|
 

The History & Poetry of "In Flanders Fields"

Grade Levels: 9 - 12

Objectives

  • Students will learn about tetrameter and sonnets.
  • Students will learn about the inspiration for McCrae's poem "In Flanders Fields."

Materials

Copies of "In Flanders Fields"

Procedures

  1. Do any of your students know why Veterans of Foreign Wars (VFW) volunteers give you a paper poppy after you give them a donation?
  2. Discuss Flanders Fields and the meaning of poppies to veterans. Here is an overview:

      Where are Flanders Fields?
      Some of the bloodiest battles of World War I took place in the areas of northern France and southwest Belgium known as Flanders and Picardy. For a map of those areas, try out Google Maps or another mapping website.

      The British front line was determined to keep the Germans from traversing Flanders and the Ypres river valley to reach the port of Calais. Troops from both sides were holed up in the Ypres salient, an outward projection of the battle line. Defending British troops were vulnerable on three sides; therefore this was a bloody and dangerous place for a soldier to be.

      The destruction from the battles in this area reached beyond the battlefield to the towns and roads of the area, and led to the demolition of buildings, roads, and all plant life, leaving only mud.

      Where do the poppies come in?
      Noticed as early as the Napoleonic Wars, red poppies grew on the graves of dead soldiers in the fields of northern Europe. Evidently, poppy seeds will lie underground for years and bloom if they are plowed up. In the spring of 1915, red poppies flourished in the fields of the Ypres salient covering the newly dug graves.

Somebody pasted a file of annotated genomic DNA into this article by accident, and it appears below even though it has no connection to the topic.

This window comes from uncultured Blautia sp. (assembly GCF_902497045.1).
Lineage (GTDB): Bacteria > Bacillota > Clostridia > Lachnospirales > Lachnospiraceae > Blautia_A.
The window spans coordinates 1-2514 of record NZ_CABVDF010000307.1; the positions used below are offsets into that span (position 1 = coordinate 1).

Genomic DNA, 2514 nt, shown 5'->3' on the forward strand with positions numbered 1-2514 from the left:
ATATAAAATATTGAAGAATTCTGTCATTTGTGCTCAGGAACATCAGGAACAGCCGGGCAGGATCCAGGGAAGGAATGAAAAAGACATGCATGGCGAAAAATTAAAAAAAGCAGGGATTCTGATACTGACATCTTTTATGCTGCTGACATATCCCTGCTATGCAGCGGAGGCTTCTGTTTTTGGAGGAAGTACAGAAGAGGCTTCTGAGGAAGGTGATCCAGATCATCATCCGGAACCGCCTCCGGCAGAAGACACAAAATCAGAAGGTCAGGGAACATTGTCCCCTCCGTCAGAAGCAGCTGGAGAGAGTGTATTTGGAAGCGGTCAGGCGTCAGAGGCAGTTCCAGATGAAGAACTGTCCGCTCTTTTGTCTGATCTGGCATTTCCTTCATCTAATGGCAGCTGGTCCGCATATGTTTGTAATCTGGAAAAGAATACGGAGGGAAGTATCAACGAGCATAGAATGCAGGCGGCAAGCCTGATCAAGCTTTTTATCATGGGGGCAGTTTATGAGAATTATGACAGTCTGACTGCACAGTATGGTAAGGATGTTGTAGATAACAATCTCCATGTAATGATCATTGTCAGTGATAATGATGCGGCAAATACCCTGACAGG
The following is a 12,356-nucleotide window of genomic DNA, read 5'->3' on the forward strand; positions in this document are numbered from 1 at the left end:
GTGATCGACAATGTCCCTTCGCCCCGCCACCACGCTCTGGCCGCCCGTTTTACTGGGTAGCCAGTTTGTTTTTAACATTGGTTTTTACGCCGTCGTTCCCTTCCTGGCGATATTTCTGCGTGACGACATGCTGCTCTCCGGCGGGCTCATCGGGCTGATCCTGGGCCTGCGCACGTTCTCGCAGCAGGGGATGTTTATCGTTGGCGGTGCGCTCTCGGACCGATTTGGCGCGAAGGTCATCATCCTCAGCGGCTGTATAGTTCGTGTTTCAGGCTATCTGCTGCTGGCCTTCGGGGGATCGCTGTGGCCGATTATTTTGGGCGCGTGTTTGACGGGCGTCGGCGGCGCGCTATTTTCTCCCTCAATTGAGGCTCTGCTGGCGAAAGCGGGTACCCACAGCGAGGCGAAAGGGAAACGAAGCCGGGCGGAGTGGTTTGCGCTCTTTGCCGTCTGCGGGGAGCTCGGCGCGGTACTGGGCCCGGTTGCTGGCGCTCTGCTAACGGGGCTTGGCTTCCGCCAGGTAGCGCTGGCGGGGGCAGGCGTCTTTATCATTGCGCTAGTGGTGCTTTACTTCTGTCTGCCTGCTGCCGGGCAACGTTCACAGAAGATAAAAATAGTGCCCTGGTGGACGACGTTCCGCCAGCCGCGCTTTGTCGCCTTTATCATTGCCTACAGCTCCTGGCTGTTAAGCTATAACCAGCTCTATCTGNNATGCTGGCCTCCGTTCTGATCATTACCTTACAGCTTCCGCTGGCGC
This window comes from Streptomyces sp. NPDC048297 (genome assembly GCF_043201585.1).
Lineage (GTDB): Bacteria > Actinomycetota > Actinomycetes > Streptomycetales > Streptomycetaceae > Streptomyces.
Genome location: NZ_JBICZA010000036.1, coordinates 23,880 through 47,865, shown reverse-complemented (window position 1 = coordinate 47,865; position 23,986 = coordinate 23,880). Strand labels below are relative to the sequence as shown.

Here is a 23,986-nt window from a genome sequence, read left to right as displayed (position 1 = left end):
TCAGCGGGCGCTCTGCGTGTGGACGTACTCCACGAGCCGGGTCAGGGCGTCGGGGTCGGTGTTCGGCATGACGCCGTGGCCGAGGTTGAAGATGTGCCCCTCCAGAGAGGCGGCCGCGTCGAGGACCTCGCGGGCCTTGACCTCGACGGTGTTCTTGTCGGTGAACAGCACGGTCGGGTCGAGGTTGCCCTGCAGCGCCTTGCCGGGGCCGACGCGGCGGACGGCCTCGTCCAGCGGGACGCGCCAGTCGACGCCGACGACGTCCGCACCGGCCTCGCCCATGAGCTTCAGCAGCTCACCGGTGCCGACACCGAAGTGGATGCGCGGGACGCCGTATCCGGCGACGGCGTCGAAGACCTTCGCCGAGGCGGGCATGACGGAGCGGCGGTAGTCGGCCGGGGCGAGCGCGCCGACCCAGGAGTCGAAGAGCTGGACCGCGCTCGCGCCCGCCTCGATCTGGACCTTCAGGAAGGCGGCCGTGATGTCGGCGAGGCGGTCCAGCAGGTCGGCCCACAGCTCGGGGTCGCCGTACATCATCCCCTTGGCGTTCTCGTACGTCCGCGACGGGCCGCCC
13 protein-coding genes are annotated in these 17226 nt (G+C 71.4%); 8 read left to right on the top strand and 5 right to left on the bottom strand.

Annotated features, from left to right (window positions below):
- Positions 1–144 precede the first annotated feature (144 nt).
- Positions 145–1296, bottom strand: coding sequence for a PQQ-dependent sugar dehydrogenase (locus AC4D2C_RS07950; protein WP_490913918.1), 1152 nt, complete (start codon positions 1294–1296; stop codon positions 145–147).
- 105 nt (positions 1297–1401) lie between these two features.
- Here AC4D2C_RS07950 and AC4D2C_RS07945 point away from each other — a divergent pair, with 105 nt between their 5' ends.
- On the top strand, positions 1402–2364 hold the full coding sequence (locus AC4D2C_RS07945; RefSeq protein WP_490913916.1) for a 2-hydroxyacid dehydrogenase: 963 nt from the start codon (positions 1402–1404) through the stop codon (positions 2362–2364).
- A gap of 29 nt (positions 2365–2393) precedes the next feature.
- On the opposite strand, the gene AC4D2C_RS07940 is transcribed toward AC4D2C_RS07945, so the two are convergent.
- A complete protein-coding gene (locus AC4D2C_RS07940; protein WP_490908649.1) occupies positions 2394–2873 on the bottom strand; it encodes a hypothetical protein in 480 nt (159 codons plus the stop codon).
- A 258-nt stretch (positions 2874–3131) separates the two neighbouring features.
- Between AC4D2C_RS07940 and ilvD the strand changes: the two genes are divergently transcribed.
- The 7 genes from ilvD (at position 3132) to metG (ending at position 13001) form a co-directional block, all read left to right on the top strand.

Where does the poem come in?
      The scenes of the spring battles in the Ypres salient moved John McCrae, a Canadian doctor, to write "In Flanders Fields." He wrote the poem as he sat in the dressing area (where wounds were dressed) looking out at a field of graves. The poem was later published in Punch Magazine. McCrae died of pneumonia in 1918, a common killer of Great War soldiers.

      Inspired by McCrae's poem, American Moina Michael wore poppies to honor the war dead. She also began to sell poppies to raise money for disabled veterans. After meeting Moina Michael in 1920, Frenchwoman Madame E. Guerin started selling handmade poppies to raise money for poor children who were living in the aftermath of the Great War. Soon thereafter Field-Marshall Earl Haig, the former British Commander-in-Chief, encouraged the selling of paper poppies to raise funds for veterans. This tradition spread to Canada and then to the United States.

  3. Read the poem aloud with your students.
  4. Looking at the content of the poem, ask your students to answer the following discussion questions.
    1. Compare the mood in the first two stanzas with that in the third.
    2. Is this a pro-war poem? If so why; if not, why not?
    3. Who is the speaker in this poem?
    4. What does the speaker want his listeners to do?
  5. Discuss tetrameter, a line of poetry with four metric feet.
  6. Reread the poem while stomping (with your feet) out the meter, saying each syllable so that they learn the rhythm of the poem.